Jason: That was very funny! A good story though. That was classical. As for highs, I guess one of them will be getting to go to Europe and Australia with the Bosstones. Another one, for me, was playing with the Cramps. We got to play our hometown with the Cramps, and we absolutely ripped shit up! It was great, and the whole tour was amazing. Hanging out with them was a high point for me. But, a high point is anytime we're on the road, far from home, and we get a really good crown who's really into our show.

Alex: If you could change anything in the band's history, would you?

Jason: Yeah, I would have wanted to find Judd, our drummer, a lot sooner. I would have wanted him to be one of the founding members. We went through so many different drummers who never fit the bill, and never had a good punk/rockabilly background.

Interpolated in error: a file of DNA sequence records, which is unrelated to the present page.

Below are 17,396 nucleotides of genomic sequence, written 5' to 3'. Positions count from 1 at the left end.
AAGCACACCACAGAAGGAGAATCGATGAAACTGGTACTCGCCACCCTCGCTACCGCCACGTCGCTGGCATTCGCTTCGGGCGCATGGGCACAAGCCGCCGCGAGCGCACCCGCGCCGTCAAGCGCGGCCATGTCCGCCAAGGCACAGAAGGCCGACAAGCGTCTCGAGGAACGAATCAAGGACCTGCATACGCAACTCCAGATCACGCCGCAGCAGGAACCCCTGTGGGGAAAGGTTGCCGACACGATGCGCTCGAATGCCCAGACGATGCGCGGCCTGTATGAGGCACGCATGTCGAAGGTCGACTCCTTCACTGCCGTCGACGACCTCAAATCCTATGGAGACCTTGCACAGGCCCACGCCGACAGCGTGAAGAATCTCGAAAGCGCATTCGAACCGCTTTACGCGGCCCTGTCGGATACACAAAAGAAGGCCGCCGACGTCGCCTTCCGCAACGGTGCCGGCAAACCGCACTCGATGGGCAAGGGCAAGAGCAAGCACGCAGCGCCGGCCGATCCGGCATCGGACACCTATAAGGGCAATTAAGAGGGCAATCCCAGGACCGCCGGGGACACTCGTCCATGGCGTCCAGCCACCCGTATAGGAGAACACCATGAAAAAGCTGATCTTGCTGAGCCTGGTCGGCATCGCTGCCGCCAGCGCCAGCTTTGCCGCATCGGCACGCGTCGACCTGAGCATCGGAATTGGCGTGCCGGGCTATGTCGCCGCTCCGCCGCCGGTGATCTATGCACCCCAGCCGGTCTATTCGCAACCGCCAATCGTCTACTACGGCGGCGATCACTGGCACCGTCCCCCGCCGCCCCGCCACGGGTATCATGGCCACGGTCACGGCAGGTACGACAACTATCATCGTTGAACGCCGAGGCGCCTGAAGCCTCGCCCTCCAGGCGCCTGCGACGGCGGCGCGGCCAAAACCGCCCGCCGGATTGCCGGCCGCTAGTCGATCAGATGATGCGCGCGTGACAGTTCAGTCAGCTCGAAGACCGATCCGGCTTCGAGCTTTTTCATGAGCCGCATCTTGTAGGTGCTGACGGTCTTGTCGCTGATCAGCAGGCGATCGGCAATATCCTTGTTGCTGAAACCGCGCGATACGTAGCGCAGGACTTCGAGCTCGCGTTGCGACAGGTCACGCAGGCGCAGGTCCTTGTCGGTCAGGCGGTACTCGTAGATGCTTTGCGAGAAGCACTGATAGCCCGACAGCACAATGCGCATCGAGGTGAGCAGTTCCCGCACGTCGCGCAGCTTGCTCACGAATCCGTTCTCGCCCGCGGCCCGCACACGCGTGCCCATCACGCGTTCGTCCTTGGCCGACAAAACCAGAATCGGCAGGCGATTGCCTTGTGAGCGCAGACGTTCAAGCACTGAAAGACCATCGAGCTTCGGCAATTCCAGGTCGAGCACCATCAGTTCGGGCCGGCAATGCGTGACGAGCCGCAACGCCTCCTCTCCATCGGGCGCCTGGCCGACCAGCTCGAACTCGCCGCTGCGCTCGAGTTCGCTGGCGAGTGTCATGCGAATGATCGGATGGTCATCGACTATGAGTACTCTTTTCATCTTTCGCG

Johnny: Yeah, but the timing worked out perfectly. When we started out, we weren't the hottest thing in town.

Jason: No we weren't. We were spazzes.

Johnny: We were very amateurish. Judd has been at such a high level for so long, when we started out he probably wouldn't have joined the band. But now that we're doing well, have a higher profile, he fits right in.

Jason: Not even that. I think we're just a better band now. I would have really liked to find Judd a lot sooner. But, other than that, there really isn't anything. It's been really great. We've burnt no bridges, made a shitload of great friends, and did everything the way we wanted to. We've released our own CD's, our own singles, and booked our own shows. We play nothing but all-ages shows, so we've pretty much done it our own way. I mean, once in awhile you have to play a 21+ show, if you don't know about it and get booked into it, but 99% of the time we play all-age shows.

Alex: Ever have any problems with your all-age show beliefs?